Fortunately, the 430s controls are labeled and, with four exceptions, are predictably simple to use. For a handheld user, the direct-to, clear, enter, flightplan, menu and message keys are straightforward. The 430 has some unfamiliar buttons, however. One labeled CDI couples the VOR/LOC CDI to either the 430s GPS section for non-precision approaches and en route nav or the ILS side for precision approaches.
A key labeled PROC pulls up a submenu listing approach procedures (SIDs and STARs, too) for a particular airport. Interestingly, ILSs are also listed and although you fly an ILS with the 430s LOC-GS receiver and couple it to the navigation needles, the box automatically loads the ILS as a series of GPS waypoints, so you can monitor your approach progress on the map. Thats a useful feature for both position awareness and safety, although we wonder how many pilots will press it into service to fly an OTS ILS.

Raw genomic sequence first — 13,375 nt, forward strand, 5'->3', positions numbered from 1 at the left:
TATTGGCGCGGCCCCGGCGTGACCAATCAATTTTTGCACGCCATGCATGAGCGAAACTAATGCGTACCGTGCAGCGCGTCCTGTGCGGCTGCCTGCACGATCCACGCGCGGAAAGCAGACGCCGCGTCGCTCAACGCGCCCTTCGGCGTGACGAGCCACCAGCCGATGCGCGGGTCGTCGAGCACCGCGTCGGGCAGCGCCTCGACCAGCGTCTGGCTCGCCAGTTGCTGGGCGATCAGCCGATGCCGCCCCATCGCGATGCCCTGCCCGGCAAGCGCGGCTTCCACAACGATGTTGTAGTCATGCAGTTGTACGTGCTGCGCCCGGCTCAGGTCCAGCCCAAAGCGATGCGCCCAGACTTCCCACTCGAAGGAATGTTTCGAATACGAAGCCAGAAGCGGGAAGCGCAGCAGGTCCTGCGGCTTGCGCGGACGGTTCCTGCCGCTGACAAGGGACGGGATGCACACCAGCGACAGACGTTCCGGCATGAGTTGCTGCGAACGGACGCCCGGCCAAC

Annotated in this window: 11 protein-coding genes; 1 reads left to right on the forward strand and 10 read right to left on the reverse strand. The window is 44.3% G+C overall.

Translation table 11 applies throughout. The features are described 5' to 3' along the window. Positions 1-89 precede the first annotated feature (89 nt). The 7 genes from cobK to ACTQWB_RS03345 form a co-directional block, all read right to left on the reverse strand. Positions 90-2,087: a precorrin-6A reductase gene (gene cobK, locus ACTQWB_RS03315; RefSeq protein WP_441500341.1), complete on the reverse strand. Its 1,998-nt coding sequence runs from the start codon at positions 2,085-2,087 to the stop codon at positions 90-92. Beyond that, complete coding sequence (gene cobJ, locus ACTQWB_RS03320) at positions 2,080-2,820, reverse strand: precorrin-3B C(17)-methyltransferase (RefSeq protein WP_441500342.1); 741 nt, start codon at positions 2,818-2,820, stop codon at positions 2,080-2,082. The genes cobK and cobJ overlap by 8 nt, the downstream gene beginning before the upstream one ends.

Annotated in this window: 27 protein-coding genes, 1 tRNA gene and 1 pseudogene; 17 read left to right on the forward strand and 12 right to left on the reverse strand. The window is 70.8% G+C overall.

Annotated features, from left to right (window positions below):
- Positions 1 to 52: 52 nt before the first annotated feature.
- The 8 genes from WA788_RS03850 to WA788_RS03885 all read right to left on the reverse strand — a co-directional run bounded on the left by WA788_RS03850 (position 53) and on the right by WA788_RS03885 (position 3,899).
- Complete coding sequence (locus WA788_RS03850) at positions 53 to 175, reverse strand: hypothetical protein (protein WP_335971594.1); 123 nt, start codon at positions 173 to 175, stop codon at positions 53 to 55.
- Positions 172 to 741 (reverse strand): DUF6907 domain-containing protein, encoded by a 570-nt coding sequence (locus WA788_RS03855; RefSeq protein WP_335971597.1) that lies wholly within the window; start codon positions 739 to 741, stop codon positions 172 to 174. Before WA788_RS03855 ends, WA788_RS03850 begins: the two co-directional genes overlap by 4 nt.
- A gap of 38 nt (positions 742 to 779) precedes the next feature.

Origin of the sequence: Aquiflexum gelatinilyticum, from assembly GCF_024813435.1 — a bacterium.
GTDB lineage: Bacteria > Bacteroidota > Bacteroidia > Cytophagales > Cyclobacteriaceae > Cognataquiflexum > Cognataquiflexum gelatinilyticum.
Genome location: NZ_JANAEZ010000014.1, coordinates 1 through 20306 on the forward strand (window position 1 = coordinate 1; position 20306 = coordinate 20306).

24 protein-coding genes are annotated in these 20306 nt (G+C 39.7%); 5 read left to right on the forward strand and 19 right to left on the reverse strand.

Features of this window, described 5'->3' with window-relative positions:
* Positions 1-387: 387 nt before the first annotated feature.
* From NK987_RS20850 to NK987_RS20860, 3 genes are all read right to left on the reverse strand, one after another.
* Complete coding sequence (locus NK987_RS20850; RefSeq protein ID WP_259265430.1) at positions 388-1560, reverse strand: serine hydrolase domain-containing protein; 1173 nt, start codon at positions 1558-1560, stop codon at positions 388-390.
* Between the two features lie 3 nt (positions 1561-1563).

The rest of the 430s unusual controls relate to the VHF comm side and localizer tuning. The 430 has a 760-channel comm radio similar to to the unit used in Garmins GNC 250, 300 and 300XL GPS GPScomms, except with a 10-watt transmitter and menu-selectable 8.33 Khz channeling for the European market.
Weve been impressed with these in the past and based on a brief flight test, we have no reason to assume the comm section wont perform as well in the 430.
The comm control knobs consist of a volume control-also the power control for the entire unit-which doubles as a push-to-open squelch. Frequency setting is managed by a concentric knob pair on the left side. The same knob pair controls both VOR/LOC and comm frequency setting. Pushing in the inner left knob toggles between comm and nav frequency control.